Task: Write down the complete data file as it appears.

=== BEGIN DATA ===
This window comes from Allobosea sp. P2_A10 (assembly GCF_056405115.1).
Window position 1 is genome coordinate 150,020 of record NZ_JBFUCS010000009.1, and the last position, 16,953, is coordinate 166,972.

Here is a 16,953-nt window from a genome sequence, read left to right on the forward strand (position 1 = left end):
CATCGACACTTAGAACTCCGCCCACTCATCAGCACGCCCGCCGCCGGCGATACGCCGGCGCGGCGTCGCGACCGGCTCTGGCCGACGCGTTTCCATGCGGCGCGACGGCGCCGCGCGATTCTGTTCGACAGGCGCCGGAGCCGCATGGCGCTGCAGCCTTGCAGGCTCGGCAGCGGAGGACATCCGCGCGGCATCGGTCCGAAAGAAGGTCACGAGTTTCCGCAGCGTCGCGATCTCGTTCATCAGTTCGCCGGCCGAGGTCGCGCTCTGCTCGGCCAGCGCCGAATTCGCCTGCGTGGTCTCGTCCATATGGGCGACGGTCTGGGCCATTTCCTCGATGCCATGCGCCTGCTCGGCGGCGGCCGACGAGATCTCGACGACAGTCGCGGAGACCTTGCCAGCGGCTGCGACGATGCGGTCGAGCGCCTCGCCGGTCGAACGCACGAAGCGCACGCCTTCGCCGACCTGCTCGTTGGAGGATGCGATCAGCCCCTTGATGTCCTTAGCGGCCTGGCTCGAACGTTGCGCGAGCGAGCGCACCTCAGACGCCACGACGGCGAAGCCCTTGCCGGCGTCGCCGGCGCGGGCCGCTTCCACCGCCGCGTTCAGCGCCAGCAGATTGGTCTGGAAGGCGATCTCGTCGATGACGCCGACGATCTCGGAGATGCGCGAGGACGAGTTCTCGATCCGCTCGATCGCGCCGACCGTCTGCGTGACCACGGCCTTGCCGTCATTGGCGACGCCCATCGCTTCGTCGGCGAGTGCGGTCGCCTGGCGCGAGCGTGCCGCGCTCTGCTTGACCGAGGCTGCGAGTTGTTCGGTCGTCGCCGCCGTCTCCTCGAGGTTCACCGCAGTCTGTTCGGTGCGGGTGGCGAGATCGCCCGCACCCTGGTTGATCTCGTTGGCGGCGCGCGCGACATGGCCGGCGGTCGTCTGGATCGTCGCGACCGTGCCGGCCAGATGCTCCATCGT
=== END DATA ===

This window comes from Allobosea sp. P2_A10 (assembly GCF_056405115.1).
Window position 1 is genome coordinate 150,020 of record NZ_JBFUCS010000009.1, and the last position, 16,953, is coordinate 166,972.

Here is a 16,953-nt window from a genome sequence, read left to right on the forward strand (position 1 = left end):
CATCGACACTTAGAACTCCGCCCACTCATCAGCACGCCCGCCGCCGGCGATACGCCGGCGCGGCGTCGCGACCGGCTCTGGCCGACGCGTTTCCATGCGGCGCGACGGCGCCGCGCGATTCTGTTCGACAGGCGCCGGAGCCGCATGGCGCTGCAGCCTTGCAGGCTCGGCAGCGGAGGACATCCGCGCGGCATCGGTCCGAAAGAAGGTCACGAGTTTCCGCAGCGTCGCGATCTCGTTCATCAGTTCGCCGGCCGAGGTCGCGCTCTGCTCGGCCAGCGCCGAATTCGCCTGCGTGGTCTCGTCCATATGGGCGACGGTCTGGGCCATTTCCTCGATGCCATGCGCCTGCTCGGCGGCGGCCGACGAGATCTCGACGACAGTCGCGGAGACCTTGCCAGCGGCTGCGACGATGCGGTCGAGCGCCTCGCCGGTCGAACGCACGAAGCGCACGCCTTCGCCGACCTGCTCGTTGGAGGATGCGATCAGCCCCTTGATGTCCTTAGCGGCCTGGCTCGAACGTTGCGCGAGCGAGCGCACCTCAGACGCCACGACGGCGAAGCCCTTGCCGGCGTCGCCGGCGCGGGCCGCTTCCACCGCCGCGTTCAGCGCCAGCAGATTGGTCTGGAAGGCGATCTCGTCGATGACGCCGACGATCTCGGAGATGCGCGAGGACGAGTTCTCGATCCGCTCGATCGCGCCGACCGTCTGCGTGACCACGGCCTTGCCGTCATTGGCGACGCCCATCGCTTCGTCGGCGAGTGCGGTCGCCTGGCGCGAGCGTGCCGCGCTCTGCTTGACCGAGGCTGCGAGTTGTTCGGTCGTCGCCGCCGTCTCCTCGAGGTTCACCGCAGTCTGTTCGGTGCGGGTGGCGAGATCGCCCGCACCCTGGTTGATCTCGTTGGCGGCGCGCGCGACATGGCCGGCGGTCGTCTGGATCGTCGCGACCGTGCCGGCCAGATGCTCCATCGT